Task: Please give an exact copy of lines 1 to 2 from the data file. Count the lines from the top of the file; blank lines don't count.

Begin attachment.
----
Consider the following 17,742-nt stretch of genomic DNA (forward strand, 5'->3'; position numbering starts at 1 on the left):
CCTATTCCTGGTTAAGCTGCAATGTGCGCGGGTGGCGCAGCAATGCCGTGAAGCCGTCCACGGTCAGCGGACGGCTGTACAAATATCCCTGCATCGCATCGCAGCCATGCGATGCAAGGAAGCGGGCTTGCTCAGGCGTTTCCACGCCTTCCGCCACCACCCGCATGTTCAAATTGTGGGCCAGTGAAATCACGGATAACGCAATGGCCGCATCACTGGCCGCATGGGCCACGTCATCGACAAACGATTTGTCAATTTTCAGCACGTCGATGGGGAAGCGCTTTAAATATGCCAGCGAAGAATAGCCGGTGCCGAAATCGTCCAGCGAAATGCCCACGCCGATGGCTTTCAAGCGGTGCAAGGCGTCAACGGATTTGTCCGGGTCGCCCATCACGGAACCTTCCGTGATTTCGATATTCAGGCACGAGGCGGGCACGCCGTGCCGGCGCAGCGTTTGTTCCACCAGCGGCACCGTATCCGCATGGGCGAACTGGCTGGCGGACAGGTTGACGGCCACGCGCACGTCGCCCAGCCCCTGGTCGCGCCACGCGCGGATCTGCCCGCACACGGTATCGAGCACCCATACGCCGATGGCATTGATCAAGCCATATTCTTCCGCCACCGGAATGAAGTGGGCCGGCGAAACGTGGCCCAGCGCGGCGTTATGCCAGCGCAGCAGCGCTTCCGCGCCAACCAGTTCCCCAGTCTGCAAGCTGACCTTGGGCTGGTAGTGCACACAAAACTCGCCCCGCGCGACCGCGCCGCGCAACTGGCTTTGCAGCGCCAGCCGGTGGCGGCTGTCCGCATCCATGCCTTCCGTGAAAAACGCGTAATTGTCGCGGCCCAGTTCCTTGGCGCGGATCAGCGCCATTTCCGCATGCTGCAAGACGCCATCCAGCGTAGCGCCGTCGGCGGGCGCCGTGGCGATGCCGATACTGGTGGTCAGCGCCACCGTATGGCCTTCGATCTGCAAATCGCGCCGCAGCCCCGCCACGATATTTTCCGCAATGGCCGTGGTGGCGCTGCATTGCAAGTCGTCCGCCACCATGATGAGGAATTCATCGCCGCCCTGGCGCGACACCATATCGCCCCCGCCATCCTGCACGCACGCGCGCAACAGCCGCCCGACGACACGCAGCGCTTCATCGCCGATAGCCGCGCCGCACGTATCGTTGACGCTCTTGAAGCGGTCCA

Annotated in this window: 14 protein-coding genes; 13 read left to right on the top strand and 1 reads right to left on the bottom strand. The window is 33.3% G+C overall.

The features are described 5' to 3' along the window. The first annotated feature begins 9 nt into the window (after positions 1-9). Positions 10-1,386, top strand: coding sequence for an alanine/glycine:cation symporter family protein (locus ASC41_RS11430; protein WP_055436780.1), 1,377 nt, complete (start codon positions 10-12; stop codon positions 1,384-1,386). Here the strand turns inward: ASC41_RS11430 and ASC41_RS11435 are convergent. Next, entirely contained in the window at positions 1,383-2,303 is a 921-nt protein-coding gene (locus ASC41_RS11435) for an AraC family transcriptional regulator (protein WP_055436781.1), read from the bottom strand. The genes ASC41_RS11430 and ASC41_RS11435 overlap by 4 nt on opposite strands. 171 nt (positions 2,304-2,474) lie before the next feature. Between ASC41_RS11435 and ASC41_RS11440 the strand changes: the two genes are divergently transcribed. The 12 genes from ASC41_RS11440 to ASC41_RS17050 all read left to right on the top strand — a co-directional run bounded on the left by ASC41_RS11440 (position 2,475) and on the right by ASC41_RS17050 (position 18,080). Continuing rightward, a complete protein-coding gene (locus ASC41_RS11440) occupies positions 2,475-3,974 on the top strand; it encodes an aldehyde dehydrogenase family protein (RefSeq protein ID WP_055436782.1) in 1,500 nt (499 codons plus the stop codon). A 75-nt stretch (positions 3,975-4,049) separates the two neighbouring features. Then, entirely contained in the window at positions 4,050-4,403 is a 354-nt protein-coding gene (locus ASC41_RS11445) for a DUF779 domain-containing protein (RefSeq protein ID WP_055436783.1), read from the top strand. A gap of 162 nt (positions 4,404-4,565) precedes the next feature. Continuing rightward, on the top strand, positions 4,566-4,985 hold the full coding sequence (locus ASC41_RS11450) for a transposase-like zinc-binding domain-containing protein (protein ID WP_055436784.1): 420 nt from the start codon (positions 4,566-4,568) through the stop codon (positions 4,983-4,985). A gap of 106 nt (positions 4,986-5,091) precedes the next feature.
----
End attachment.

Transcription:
Consider the following 17,742-nt stretch of genomic DNA (forward strand, 5'->3'; position numbering starts at 1 on the left):
CCTATTCCTGGTTAAGCTGCAATGTGCGCGGGTGGCGCAGCAATGCCGTGAAGCCGTCCACGGTCAGCGGACGGCTGTACAAATATCCCTGCATCGCATCGCAGCCATGCGATGCAAGGAAGCGGGCTTGCTCAGGCGTTTCCACGCCTTCCGCCACCACCCGCATGTTCAAATTGTGGGCCAGTGAAATCACGGATAACGCAATGGCCGCATCACTGGCCGCATGGGCCACGTCATCGACAAACGATTTGTCAATTTTCAGCACGTCGATGGGGAAGCGCTTTAAATATGCCAGCGAAGAATAGCCGGTGCCGAAATCGTCCAGCGAAATGCCCACGCCGATGGCTTTCAAGCGGTGCAAGGCGTCAACGGATTTGTCCGGGTCGCCCATCACGGAACCTTCCGTGATTTCGATATTCAGGCACGAGGCGGGCACGCCGTGCCGGCGCAGCGTTTGTTCCACCAGCGGCACCGTATCCGCATGGGCGAACTGGCTGGCGGACAGGTTGACGGCCACGCGCACGTCGCCCAGCCCCTGGTCGCGCCACGCGCGGATCTGCCCGCACACGGTATCGAGCACCCATACGCCGATGGCATTGATCAAGCCATATTCTTCCGCCACCGGAATGAAGTGGGCCGGCGAAACGTGGCCCAGCGCGGCGTTATGCCAGCGCAGCAGCGCTTCCGCGCCAACCAGTTCCCCAGTCTGCAAGCTGACCTTGGGCTGGTAGTGCACACAAAACTCGCCCCGCGCGACCGCGCCGCGCAACTGGCTTTGCAGCGCCAGCCGGTGGCGGCTGTCCGCATCCATGCCTTCCGTGAAAAACGCGTAATTGTCGCGGCCCAGTTCCTTGGCGCGGATCAGCGCCATTTCCGCATGCTGCAAGACGCCATCCAGCGTAGCGCCGTCGGCGGGCGCCGTGGCGATGCCGATACTGGTGGTCAGCGCCACCGTATGGCCTTCGATCTGCAAATCGCGCCGCAGCCCCGCCACGATATTTTCCGCAATGGCCGTGGTGGCGCTGCATTGCAAGTCGTCCGCCACCATGATGAGGAATTCATCGCCGCCCTGGCGCGACACCATATCGCCCCCGCCATCCTGCACGCACGCGCGCAACAGCCGCCCGACGACACGCAGCGCTTCATCGCCGATAGCCGCGCCGCACGTATCGTTGACGCTCTTGAAGCGGTCCA